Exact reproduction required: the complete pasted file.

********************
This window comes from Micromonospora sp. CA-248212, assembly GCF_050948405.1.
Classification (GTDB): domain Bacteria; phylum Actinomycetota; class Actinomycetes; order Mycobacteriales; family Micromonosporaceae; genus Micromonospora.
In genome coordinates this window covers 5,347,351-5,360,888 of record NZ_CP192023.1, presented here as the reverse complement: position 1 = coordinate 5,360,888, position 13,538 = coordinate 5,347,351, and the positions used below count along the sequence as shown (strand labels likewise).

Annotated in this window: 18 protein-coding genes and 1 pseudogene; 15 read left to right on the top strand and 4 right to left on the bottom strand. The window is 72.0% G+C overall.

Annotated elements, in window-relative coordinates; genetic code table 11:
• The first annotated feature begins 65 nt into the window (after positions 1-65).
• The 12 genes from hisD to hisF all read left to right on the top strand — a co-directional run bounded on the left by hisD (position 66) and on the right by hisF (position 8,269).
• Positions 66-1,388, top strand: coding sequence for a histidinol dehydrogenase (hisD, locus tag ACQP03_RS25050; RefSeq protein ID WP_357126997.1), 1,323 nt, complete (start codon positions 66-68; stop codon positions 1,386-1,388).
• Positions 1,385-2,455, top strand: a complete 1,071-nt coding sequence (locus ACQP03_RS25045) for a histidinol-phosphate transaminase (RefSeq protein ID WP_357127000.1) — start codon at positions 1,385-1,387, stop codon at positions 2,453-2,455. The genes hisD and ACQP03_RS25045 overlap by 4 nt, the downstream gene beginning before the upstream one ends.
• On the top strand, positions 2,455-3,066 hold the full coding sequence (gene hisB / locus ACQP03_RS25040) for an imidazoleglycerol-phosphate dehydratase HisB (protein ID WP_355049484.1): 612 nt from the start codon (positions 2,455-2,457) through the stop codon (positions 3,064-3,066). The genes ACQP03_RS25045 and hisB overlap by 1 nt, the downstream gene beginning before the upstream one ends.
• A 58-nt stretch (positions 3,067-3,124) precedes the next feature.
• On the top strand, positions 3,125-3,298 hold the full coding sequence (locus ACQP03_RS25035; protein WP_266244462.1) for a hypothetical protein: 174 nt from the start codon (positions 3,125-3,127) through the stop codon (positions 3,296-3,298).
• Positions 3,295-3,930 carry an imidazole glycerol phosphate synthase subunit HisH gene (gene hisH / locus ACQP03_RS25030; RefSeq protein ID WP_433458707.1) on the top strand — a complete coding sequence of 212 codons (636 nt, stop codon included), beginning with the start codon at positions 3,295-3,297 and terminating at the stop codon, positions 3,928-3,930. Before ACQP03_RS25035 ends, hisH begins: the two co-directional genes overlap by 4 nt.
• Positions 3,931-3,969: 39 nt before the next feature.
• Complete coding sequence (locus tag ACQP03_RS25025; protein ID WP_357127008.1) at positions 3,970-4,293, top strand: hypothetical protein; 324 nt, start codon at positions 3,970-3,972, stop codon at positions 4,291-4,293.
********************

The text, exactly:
This window comes from Micromonospora sp. CA-248212, assembly GCF_050948405.1.
Classification (GTDB): domain Bacteria; phylum Actinomycetota; class Actinomycetes; order Mycobacteriales; family Micromonosporaceae; genus Micromonospora.
In genome coordinates this window covers 5,347,351-5,360,888 of record NZ_CP192023.1, presented here as the reverse complement: position 1 = coordinate 5,360,888, position 13,538 = coordinate 5,347,351, and the positions used below count along the sequence as shown (strand labels likewise).

Annotated in this window: 18 protein-coding genes and 1 pseudogene; 15 read left to right on the top strand and 4 right to left on the bottom strand. The window is 72.0% G+C overall.

Annotated elements, in window-relative coordinates; genetic code table 11:
• The first annotated feature begins 65 nt into the window (after positions 1-65).
• The 12 genes from hisD to hisF all read left to right on the top strand — a co-directional run bounded on the left by hisD (position 66) and on the right by hisF (position 8,269).
• Positions 66-1,388, top strand: coding sequence for a histidinol dehydrogenase (hisD, locus tag ACQP03_RS25050; RefSeq protein ID WP_357126997.1), 1,323 nt, complete (start codon positions 66-68; stop codon positions 1,386-1,388).
• Positions 1,385-2,455, top strand: a complete 1,071-nt coding sequence (locus ACQP03_RS25045) for a histidinol-phosphate transaminase (RefSeq protein ID WP_357127000.1) — start codon at positions 1,385-1,387, stop codon at positions 2,453-2,455. The genes hisD and ACQP03_RS25045 overlap by 4 nt, the downstream gene beginning before the upstream one ends.
• On the top strand, positions 2,455-3,066 hold the full coding sequence (gene hisB / locus ACQP03_RS25040) for an imidazoleglycerol-phosphate dehydratase HisB (protein ID WP_355049484.1): 612 nt from the start codon (positions 2,455-2,457) through the stop codon (positions 3,064-3,066). The genes ACQP03_RS25045 and hisB overlap by 1 nt, the downstream gene beginning before the upstream one ends.
• A 58-nt stretch (positions 3,067-3,124) precedes the next feature.
• On the top strand, positions 3,125-3,298 hold the full coding sequence (locus ACQP03_RS25035; protein WP_266244462.1) for a hypothetical protein: 174 nt from the start codon (positions 3,125-3,127) through the stop codon (positions 3,296-3,298).
• Positions 3,295-3,930 carry an imidazole glycerol phosphate synthase subunit HisH gene (gene hisH / locus ACQP03_RS25030; RefSeq protein ID WP_433458707.1) on the top strand — a complete coding sequence of 212 codons (636 nt, stop codon included), beginning with the start codon at positions 3,295-3,297 and terminating at the stop codon, positions 3,928-3,930. Before ACQP03_RS25035 ends, hisH begins: the two co-directional genes overlap by 4 nt.
• Positions 3,931-3,969: 39 nt before the next feature.
• Complete coding sequence (locus tag ACQP03_RS25025; protein ID WP_357127008.1) at positions 3,970-4,293, top strand: hypothetical protein; 324 nt, start codon at positions 3,970-3,972, stop codon at positions 4,291-4,293.